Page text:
One of the first mindset red flags noticeable to parents and coaches is when a wrestler is freezing in matches or “big” matches. It is easily recognizable because the wrestler clearly has the talent or skills but does not use them on match day. The wrestler may wrestle at a higher level in practice than in matches. Hence the name “practice room wrestler”.
Why does my wrestler freeze in matches?
As with most things, there are many potential reasons but here are 4 common reasons and solutions:
- It’s all about FOCUS! If your athlete can do it in practice, they are capable of doing it in matches. They are likely shifting their focus completely. The athlete’s thoughts and self-talk is probably vastly different. Before a match, they have thoughts and use language like “This is what counts” “It’s do or die” “This is a big match”. Before a practice they are probably telling themselves “Just wrestle” “Score points” “Be aggressive”.Solution: They must start by identifying their thoughts/self-talk. Then they must aim for more consistent thoughts, actions and self-talk.
- Nerves are getting the best of them. Some people just get more nervous than other people. They work hard, they try to focus, but nerves seem to encroach on their performance.Solution: Develop consistent warm up and pre-match routines. Routines help put our minds at ease. Incorporate things like dynamic stretching, deep breathing and self-talk. When you are focused on your routines you are less focused on how nervous you may be.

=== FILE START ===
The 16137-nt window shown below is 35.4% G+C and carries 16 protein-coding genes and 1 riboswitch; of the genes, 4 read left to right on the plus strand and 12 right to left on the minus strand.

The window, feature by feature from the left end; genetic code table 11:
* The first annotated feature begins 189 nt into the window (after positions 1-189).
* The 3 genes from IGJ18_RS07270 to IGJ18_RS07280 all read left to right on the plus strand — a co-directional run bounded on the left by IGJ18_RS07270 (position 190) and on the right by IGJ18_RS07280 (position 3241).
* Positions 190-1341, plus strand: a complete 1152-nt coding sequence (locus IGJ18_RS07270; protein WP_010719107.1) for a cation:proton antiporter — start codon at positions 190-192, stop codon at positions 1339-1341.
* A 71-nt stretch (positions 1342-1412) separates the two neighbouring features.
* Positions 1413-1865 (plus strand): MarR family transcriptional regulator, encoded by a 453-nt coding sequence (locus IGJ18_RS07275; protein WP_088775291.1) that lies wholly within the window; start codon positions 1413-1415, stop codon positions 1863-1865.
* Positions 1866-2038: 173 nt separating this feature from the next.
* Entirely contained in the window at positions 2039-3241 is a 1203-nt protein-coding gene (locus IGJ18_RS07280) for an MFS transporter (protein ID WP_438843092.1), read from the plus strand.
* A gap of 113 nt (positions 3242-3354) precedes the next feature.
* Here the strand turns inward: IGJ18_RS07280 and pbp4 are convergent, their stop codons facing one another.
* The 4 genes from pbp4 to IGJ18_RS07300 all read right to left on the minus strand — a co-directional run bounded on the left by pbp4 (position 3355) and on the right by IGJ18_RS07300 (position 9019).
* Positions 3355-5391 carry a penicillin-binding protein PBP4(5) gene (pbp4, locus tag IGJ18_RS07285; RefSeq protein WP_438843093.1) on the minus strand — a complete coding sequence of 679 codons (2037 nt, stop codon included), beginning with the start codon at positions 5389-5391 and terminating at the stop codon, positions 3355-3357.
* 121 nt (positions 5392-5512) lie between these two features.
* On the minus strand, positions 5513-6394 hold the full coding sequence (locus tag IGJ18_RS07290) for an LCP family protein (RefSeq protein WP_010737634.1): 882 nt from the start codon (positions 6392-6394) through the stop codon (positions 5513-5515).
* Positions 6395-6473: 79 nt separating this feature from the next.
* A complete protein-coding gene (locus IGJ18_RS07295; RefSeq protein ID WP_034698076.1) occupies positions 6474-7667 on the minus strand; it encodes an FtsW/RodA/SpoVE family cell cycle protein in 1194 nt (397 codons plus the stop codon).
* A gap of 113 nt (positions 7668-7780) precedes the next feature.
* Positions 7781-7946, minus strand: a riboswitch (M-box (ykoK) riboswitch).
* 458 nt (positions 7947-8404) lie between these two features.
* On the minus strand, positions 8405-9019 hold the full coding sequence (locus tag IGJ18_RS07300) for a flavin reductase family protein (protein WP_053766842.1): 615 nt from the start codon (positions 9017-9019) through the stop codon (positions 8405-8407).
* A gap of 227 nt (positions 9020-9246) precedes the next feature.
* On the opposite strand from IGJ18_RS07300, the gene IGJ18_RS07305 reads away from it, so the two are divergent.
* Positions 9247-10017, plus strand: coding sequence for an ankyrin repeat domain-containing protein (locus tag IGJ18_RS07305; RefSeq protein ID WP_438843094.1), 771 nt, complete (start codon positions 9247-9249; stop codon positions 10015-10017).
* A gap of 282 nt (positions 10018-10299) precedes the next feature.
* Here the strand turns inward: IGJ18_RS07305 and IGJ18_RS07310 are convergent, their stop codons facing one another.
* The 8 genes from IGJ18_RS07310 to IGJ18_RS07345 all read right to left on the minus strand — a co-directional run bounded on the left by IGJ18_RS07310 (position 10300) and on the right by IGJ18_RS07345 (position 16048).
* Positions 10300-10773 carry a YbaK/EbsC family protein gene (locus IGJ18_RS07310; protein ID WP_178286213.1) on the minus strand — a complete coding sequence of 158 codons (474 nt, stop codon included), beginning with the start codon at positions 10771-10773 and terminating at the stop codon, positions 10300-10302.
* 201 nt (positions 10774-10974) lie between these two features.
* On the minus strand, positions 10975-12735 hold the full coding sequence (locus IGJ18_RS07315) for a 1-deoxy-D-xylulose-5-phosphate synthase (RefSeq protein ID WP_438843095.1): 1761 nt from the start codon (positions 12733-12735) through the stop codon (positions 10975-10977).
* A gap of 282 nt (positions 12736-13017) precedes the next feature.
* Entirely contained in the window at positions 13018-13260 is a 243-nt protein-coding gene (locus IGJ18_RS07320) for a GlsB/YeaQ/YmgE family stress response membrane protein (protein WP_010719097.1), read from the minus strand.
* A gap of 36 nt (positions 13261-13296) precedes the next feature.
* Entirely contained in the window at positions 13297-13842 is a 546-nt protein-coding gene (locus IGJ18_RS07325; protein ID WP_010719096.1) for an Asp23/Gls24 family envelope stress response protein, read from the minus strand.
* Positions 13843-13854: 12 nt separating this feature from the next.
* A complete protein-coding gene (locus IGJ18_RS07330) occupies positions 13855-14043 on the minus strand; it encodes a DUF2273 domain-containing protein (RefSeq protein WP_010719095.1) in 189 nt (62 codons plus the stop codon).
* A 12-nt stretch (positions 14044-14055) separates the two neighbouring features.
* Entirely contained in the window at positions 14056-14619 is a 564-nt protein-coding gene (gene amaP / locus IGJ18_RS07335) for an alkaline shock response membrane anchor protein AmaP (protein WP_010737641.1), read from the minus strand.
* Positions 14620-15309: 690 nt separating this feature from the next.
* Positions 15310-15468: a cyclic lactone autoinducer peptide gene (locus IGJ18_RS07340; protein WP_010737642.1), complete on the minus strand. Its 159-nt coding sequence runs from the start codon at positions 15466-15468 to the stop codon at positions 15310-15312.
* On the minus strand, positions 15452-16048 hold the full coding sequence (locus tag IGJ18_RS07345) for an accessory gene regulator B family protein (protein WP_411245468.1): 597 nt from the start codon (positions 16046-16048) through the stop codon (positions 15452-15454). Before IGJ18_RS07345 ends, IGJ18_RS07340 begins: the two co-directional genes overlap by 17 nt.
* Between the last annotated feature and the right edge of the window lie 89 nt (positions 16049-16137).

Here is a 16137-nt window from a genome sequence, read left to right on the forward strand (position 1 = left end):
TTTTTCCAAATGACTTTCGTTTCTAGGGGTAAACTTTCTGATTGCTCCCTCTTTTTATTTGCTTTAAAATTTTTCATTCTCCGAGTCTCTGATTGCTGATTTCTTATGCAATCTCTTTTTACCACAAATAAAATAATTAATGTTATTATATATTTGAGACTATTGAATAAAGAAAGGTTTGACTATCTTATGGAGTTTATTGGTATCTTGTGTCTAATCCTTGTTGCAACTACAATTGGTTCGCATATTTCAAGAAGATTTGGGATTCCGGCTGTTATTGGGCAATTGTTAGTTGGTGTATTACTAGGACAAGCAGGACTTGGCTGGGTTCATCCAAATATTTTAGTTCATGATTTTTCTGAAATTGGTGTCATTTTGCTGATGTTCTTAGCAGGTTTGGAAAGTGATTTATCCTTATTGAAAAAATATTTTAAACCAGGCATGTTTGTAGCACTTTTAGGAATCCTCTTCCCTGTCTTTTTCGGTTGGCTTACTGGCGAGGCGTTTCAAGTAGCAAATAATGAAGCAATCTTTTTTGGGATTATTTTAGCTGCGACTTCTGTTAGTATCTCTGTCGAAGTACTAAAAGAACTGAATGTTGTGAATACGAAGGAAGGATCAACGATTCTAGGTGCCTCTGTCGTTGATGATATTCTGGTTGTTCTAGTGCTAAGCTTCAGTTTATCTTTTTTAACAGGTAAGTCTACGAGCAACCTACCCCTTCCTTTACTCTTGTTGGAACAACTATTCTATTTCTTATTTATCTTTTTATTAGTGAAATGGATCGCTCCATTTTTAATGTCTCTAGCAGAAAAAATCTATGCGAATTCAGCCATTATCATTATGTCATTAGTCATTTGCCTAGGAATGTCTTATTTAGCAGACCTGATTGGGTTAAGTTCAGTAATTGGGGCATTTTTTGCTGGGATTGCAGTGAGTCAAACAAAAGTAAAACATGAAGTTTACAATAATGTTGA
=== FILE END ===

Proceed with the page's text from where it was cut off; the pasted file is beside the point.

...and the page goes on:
- Drill, drill, drill. Think about practice. Usually there is some hard drilling immediately before you wrestle live (maybe a quick water break in between). Now think about a match. Often times, wrestlers complete their warm up hours before their first match. Then they simply bounce or pace around before matches. This is vastly different from practices.Solution: Drill before matches, when you are on deck or double deck. Get your motor running before the match starts so you can come out firing on all cylinders.
- Train with a Mindset Coach. The first three tips will help, but as stated previously, all wrestlers are different. Years ago, I spoke with my former college wrestling coach, now the coach of one of the top wrestling clubs in America. He said “A lot of these kids just need someone to talk to”. He hit the nail on the head. Last week Thomas Gilman talked about how everyone is struggling with some mental battle from sort of trauma (no matter how big or small). We all could benefit enormously from talking to someone (outside of our immediate circle) to develop and enhance our mental skills.
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